60 Minutes: Inside the corruption allegations plaguing Malta The smallest nation in the European Union is earning an unsavory reputation, with a series of scandals involving allegations of bribery, cronyism and money laundering June 23, 2019 BY Jon Wertheim ” The smallest nation in the European Union is home to one of its fastest growing economies. Name a voguish growth-sector, internet gambling, cryptocurrency, blockchain, artificial intelligence, and Malta is trying to establish itself as a hub. The 45-year-old Prime Minister, Joseph Muscat, is the high priest of this new gospel.

Mark Anthony Falzon: The story is that St. Paul converted the Maltese to Christianity. So that would mean that Malta was one of the first places to be converted to Christianity even before Rome. So we would be the original and the best Christians. A small band of crusaders, later known as the Knights of Malta, fended off the mighty Ottomans in the 16th century. Under British rule, the Maltese survived more than 3,000 German and Italian bombing raids in World War II. Malta gained its independence in 1964

The “Golden Visa” program has drawn wealthy Russians to the small Mediterranean island, operated by Henley & Partners which also services St. Kitts & Nevis.

 The Dubai-ification of Malta OCCRP Three Russians who obtained Maltese passports in 2016 – Arkady Volozh, Boris Mints, and Alexander Nesis – are on the so-called Kremlin List, published by the United States on Jan. 29, 2018. It is not a sanctions list, but identifies Russia’s richest businessmen, with assets estimated at more than $1 billion each, who are believed to be close to President Vladimir Putin. Volozh developed Yandex, a major search engine sometimes known as “Russia’s Google,” and remains its main shareholder. Mints, one of the other new Cypriot citizens on the Kremlin list, owns an investment holding company, O1 Group Ltd., on the island, and had a net worth in 2017 of $1.3 billion, according to Forbes. The billionaire has business ties to Nesis, the president of the private equity ICT Group, which he founded in 1991. Nesis’ fortune is valued at around $1.9 billion, according to Forbes. He is a minority shareholder in the Mints company O1 Properties, and is co-owner of Otkritie Bank, now Russia’s largest private banking group by assets.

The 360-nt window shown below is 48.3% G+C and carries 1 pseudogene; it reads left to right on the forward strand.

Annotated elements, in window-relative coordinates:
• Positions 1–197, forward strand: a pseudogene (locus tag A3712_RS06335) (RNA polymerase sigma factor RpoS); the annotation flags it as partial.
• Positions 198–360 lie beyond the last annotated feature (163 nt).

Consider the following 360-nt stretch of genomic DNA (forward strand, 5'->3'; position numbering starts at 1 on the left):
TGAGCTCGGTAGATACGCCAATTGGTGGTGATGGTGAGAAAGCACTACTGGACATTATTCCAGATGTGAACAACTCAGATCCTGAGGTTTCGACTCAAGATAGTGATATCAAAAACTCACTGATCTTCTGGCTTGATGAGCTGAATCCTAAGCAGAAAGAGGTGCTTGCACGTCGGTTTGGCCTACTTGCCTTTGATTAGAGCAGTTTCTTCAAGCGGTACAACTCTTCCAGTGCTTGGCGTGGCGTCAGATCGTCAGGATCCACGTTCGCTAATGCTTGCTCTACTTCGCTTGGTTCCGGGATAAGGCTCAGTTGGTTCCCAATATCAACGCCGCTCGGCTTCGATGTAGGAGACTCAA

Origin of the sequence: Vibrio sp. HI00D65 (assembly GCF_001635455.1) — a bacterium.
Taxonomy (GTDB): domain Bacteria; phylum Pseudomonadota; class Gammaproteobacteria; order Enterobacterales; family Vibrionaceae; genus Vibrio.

Since 2010, Mints has been chairman of the Russian Union of Industrialists​ ​and​ ​Entrepreneurs. In the mid ‘90s, he served for two years as Head of the Main Directorate of the State Property Committee, a crucial political position in post-Soviet Russia. He also served in 2000-2001 as chairman of the oppositional Political Party of the Union of Rightist Forces.

One of Sliema’s new Russian residents is Dmitry Golomovzy, a shipping magnate who has been a Maltese citizen since 2015, as reported by Galizia. Galizia reported that Golomovzy is also a citizen of St. Kitts and Nevis, a Caribbean country where – just like in Malta – the Golden Visa program is run by Henley & Partners, one of two major international companies involved in the business.

Saudi Arabians have also invested in Maltese citizenship. The best-known is Waleed al-Ibrahim, chairman and once chief owner of the Middle East Broadcasting Center(MBC), founded in London in 1991 and now the largest media company in the Middle East and North Africa. Al-Ibrahim obtained his Maltese citizenship in 2016. In November 2017, he was swept up in a Saudi anti-corruption raid ordered by Crown Prince Mohamed bin Salman and detained at the Ritz Carlton in Riyadh. According to the Washington Post, Al-Ibrahim remains the MBC’s director, but it is now majority-owned by the government.”

Federal Bureau of Investigation’s Trump probe likely to reach Malta Malta Independent Helena Grech September 3, 2017 “The corporate structure of the Silk Road Group, which is a holding company that controls dozens of corporate entities registered around the world, involves several holdings in Malta.

The complex layers of shell companies registered in various countries made its way to Malta. The New Yorker cites an eight-million-US-dollar loan granted to Batumi Riviera Holding, BV, which is registered in Holland. Batumi Riviera Holding is then owned by Tbilisi Central Plaza, a company registered in Malta, which is owned by Susalike Holding GmbH, which is registered in Germany, to a Silk Road Group subsidiary.